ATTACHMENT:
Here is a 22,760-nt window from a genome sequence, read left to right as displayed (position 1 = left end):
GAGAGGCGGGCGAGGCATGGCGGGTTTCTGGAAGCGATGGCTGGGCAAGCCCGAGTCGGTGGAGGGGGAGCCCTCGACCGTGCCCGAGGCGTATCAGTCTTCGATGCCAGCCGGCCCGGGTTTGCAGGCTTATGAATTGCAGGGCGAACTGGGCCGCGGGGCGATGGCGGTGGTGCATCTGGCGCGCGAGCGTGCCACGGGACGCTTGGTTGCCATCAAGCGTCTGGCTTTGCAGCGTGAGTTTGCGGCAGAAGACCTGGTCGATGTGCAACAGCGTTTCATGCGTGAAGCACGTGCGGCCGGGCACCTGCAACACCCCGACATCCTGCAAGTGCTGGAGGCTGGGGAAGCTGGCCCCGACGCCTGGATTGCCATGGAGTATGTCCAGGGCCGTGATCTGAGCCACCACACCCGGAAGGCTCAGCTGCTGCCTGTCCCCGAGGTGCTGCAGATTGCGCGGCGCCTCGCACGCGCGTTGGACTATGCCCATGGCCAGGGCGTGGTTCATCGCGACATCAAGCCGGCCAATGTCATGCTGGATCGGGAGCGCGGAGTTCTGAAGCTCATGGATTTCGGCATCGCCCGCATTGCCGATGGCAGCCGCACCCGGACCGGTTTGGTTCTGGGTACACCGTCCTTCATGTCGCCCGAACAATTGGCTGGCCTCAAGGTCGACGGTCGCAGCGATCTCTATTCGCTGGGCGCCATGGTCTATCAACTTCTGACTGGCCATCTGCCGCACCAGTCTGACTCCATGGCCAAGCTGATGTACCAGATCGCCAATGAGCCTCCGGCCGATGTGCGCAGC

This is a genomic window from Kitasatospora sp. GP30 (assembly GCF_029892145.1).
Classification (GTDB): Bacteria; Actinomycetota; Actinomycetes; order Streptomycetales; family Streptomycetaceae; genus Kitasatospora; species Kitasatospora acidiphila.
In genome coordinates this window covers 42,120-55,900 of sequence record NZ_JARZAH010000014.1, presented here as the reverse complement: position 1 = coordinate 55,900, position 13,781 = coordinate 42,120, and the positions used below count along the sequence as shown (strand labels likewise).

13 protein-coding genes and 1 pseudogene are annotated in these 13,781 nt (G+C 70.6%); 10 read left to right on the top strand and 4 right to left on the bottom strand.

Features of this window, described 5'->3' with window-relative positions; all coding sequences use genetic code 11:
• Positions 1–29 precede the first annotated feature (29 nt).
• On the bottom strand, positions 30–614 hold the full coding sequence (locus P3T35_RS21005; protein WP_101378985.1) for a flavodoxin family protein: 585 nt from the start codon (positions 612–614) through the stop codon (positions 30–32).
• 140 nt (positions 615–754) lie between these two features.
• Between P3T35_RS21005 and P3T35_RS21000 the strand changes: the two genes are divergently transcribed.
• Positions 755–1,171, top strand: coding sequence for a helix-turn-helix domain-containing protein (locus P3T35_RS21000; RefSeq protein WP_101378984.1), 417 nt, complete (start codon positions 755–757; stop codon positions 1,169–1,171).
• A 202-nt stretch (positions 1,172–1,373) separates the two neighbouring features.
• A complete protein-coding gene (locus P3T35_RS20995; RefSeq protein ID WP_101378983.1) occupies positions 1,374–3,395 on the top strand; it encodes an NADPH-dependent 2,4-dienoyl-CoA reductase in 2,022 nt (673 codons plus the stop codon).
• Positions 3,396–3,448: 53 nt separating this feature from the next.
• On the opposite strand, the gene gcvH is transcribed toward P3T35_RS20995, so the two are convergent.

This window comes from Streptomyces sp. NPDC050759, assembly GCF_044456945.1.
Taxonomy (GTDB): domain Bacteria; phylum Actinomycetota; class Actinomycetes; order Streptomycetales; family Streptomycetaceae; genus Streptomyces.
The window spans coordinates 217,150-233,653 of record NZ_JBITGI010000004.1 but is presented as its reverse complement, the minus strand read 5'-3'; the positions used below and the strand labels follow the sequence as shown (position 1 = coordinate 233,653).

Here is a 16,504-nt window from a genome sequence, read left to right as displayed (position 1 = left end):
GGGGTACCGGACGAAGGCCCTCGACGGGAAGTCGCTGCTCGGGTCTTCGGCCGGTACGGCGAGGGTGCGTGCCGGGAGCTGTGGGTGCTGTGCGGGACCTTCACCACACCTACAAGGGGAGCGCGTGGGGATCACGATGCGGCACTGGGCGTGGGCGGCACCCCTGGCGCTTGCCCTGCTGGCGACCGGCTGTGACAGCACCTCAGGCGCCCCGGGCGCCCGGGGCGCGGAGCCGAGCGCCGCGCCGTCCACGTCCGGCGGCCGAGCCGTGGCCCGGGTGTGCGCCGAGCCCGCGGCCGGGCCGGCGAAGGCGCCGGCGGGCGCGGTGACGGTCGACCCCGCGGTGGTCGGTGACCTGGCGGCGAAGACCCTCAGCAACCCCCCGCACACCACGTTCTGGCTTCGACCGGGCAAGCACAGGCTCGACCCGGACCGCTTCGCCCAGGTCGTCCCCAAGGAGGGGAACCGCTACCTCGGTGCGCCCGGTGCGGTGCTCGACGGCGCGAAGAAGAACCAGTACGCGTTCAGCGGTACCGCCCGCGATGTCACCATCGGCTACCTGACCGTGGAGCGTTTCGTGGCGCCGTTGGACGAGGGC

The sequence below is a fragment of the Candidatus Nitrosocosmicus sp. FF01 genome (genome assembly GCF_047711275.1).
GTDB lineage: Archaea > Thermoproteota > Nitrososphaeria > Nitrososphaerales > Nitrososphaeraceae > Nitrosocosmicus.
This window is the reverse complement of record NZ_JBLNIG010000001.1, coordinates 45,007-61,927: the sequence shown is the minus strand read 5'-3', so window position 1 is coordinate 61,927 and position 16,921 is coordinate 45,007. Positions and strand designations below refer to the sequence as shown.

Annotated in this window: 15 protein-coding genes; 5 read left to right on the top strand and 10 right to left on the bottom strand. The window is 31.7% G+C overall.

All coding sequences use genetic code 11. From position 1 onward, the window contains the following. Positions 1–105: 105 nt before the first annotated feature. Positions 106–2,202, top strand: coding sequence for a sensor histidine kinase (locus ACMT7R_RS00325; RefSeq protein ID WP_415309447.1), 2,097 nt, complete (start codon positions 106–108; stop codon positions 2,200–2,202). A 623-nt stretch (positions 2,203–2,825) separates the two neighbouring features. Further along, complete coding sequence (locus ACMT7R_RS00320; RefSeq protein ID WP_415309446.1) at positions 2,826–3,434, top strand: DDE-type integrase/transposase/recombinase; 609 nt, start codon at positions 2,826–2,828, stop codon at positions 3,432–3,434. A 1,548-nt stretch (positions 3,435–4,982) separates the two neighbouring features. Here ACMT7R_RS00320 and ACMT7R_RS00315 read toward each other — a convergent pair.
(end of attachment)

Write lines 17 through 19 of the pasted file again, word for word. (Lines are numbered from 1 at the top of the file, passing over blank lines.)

This window comes from Streptomyces sp. NPDC050759, assembly GCF_044456945.1.
Taxonomy (GTDB): domain Bacteria; phylum Actinomycetota; class Actinomycetes; order Streptomycetales; family Streptomycetaceae; genus Streptomyces.
The window spans coordinates 217,150-233,653 of record NZ_JBITGI010000004.1 but is presented as its reverse complement, the minus strand read 5'-3'; the positions used below and the strand labels follow the sequence as shown (position 1 = coordinate 233,653).